This post will help you to learn how to gain insights into modern application environments by leveraging the value inside your data lake with DX Dashboards. The main goal of having a common data lake is to eliminate the “fragmented” view of the IT landscape where each domain manager has a view of what is happening within their domain (e.g. APM monitoring tools has no visibility about what is happening on the network domain).
Application Performance Monitoring has been my career for 20 years. When our biggest customers have mission-critical production problems, I've been in the war rooms and on the midnight bridge calls, ensuring that teams are able to determine the root cause to fix the problem. I always questioned: why did I have to be on that call? Or get on a redeye to be at the client's doorstep the next morning? The answer is simple, application architectures are complex and only getting more complex overtime.
During this current time of global stress, major companies like Twitter, Amazon, and Google are asking their employees to work remotely and restricting all non-essential business travel as a measure to keep their employees healthy. So what's the impact of all these new remote workers on IT teams and specifically the network? Let’s look at a very real and recent network monitoring use case from one of our customers.
For businesses today, the pressures on IT teams continue to mount. IT teams work under this pressure while they strive to track and manage service levels, and contend with the increasingly dynamic, hybrid, and distributed nature of their computing environments. To meet their charters, operations teams need AIOps from Broadcom®.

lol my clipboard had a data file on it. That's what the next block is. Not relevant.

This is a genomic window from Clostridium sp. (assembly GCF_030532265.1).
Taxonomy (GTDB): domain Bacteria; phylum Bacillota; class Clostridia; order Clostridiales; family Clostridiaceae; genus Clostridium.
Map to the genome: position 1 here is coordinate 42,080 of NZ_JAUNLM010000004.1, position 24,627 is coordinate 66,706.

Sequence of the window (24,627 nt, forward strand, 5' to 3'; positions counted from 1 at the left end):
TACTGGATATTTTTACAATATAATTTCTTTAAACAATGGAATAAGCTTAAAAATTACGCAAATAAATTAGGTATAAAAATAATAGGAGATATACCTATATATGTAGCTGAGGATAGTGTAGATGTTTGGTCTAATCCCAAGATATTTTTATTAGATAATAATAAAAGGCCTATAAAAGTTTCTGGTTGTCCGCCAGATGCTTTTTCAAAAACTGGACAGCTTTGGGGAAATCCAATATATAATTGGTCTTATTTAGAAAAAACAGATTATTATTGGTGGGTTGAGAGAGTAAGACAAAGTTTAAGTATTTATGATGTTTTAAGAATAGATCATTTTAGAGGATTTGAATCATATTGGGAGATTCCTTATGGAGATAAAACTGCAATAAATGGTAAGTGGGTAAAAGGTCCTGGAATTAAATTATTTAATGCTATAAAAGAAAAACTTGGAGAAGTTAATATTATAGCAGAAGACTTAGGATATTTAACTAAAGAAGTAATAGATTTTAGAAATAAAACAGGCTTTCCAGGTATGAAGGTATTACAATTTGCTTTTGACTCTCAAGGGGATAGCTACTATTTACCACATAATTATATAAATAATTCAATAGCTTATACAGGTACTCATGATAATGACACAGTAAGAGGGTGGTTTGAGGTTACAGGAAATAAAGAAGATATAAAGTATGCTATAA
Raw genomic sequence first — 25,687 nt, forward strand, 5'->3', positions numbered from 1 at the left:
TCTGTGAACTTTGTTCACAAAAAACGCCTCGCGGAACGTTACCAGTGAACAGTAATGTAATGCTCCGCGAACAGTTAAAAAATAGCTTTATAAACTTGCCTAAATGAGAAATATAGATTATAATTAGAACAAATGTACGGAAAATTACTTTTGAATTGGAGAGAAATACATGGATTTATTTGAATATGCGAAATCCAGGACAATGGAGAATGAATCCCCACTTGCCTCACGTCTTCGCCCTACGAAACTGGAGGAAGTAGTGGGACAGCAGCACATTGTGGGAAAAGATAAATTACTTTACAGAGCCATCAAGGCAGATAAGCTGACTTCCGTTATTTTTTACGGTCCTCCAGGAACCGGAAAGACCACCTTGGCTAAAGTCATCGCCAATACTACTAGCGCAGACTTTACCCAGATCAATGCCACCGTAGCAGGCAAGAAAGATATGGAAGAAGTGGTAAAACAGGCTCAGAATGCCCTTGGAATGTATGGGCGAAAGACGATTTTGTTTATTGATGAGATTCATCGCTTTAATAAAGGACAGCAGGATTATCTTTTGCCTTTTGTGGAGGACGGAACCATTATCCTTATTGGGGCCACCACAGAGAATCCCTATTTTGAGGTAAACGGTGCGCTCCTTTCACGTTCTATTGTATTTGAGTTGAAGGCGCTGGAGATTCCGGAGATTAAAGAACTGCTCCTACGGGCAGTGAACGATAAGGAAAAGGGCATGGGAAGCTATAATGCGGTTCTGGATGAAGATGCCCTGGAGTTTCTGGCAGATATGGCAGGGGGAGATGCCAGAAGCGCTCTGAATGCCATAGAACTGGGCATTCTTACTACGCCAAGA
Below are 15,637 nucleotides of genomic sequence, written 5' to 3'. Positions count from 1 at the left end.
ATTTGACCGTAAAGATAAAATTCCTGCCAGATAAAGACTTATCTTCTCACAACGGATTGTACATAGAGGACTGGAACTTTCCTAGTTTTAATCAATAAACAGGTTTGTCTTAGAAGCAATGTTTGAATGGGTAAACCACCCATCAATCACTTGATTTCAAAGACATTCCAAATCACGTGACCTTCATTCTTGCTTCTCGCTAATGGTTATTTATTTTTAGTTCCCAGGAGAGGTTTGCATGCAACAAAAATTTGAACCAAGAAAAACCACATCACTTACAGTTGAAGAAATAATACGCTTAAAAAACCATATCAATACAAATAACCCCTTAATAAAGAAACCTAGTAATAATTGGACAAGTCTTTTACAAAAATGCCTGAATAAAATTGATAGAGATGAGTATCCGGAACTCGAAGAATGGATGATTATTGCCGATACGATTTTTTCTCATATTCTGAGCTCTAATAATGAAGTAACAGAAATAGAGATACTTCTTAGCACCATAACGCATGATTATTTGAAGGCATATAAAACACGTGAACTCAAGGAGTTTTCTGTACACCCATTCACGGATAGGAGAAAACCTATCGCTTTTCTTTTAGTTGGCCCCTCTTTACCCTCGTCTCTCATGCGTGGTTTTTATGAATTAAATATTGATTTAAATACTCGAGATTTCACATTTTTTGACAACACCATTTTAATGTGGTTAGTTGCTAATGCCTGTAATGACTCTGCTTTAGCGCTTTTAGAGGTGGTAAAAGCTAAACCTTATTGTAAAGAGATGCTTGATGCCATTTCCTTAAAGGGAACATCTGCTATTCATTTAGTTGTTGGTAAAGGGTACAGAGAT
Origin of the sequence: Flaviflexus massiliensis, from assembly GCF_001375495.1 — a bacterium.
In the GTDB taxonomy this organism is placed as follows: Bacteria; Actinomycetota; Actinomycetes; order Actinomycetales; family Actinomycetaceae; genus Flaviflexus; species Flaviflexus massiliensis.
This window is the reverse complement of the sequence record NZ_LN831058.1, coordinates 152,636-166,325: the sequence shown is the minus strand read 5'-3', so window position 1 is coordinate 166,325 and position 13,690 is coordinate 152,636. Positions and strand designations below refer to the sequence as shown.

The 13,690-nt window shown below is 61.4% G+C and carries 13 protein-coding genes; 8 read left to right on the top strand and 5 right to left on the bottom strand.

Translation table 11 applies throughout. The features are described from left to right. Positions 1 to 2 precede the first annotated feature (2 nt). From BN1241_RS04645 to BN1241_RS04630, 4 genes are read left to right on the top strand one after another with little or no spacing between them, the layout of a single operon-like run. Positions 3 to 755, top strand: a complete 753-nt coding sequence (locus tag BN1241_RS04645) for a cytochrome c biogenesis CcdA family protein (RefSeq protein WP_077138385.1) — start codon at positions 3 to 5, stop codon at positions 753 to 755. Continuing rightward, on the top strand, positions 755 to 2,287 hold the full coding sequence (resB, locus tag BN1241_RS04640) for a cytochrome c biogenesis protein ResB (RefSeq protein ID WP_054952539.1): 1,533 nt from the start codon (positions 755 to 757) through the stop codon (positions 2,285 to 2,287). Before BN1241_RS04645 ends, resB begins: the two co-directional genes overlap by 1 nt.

When we look at the IT operation space, there are three key monitoring domains. There is the application domain, which includes user monitoring and digital experience monitoring. There is the infrastructure domain, which includes monitoring servers, cloud assets, and virtual machines. Lastly, there is the network domain which covers LANs, WANs, wireless networks, and their software-defined radians.
Monolithic architectures tend to consist of one code base and components like a database, user interface, and server-side application, all contained in one unit and managed in one place. Although this type of structure is easy to manage at first, as companies grow and need to develop and deploy quickly, traditional monolithic architectures are becoming obsolete and the need for modern architectures is becoming vital.